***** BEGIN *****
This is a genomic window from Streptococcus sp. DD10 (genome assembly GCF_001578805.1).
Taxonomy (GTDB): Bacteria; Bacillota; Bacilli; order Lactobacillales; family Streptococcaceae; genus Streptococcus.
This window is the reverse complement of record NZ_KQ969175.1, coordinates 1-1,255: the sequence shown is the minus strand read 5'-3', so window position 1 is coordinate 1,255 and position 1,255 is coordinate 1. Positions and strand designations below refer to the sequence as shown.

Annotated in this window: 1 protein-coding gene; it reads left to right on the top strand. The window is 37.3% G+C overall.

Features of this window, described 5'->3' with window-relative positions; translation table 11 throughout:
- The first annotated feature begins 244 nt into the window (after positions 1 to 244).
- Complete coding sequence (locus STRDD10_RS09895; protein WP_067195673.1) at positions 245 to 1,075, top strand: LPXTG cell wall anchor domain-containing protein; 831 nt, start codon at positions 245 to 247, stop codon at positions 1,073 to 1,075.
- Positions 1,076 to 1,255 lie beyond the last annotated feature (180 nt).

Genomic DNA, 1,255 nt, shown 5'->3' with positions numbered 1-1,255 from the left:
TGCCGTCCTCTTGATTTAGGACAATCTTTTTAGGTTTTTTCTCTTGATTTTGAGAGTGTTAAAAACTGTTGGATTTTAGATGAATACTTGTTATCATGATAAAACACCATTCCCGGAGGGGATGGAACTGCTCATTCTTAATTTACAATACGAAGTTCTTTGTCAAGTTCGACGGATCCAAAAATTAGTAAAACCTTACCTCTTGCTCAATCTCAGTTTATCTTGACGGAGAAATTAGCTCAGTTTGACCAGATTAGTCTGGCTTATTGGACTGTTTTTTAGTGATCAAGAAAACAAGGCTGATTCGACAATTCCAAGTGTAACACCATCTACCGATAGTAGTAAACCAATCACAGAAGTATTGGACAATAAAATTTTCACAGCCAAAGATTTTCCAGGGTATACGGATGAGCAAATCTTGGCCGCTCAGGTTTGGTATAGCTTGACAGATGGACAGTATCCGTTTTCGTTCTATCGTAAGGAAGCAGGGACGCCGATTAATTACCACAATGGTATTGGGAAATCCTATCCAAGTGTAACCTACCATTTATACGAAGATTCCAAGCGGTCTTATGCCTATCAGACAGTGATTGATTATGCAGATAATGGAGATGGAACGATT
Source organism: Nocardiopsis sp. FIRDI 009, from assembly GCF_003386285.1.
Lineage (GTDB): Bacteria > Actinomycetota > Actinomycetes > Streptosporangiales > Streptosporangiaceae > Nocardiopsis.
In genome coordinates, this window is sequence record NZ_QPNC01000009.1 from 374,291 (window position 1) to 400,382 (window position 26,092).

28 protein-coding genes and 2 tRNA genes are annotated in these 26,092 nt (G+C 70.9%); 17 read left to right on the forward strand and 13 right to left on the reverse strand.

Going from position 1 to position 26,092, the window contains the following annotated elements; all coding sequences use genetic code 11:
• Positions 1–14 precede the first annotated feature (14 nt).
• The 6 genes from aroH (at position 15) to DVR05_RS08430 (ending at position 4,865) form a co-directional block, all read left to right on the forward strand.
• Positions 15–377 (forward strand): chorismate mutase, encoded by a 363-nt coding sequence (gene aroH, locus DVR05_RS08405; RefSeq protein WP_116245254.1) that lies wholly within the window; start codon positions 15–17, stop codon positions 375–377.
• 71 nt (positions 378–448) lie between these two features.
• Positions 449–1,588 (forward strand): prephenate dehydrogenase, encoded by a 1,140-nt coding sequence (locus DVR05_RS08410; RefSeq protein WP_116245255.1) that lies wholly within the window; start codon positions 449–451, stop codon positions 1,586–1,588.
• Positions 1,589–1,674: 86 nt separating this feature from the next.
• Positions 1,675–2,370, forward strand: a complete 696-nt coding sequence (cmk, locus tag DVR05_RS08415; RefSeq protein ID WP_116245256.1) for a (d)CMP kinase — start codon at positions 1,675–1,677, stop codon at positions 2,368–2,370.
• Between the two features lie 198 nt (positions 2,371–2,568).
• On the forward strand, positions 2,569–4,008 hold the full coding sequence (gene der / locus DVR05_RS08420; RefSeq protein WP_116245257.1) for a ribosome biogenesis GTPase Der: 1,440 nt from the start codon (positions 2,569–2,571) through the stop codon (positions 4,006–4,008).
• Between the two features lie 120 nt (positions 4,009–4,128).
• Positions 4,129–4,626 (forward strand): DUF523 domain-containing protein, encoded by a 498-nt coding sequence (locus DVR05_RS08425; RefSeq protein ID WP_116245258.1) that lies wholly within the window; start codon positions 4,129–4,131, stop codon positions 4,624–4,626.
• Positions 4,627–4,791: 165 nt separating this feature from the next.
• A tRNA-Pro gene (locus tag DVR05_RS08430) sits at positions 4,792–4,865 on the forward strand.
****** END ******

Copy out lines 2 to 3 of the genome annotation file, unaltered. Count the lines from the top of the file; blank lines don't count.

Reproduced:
Taxonomy (GTDB): Bacteria; Bacillota; Bacilli; order Lactobacillales; family Streptococcaceae; genus Streptococcus.
This window is the reverse complement of record NZ_KQ969175.1, coordinates 1-1,255: the sequence shown is the minus strand read 5'-3', so window position 1 is coordinate 1,255 and position 1,255 is coordinate 1. Positions and strand designations below refer to the sequence as shown.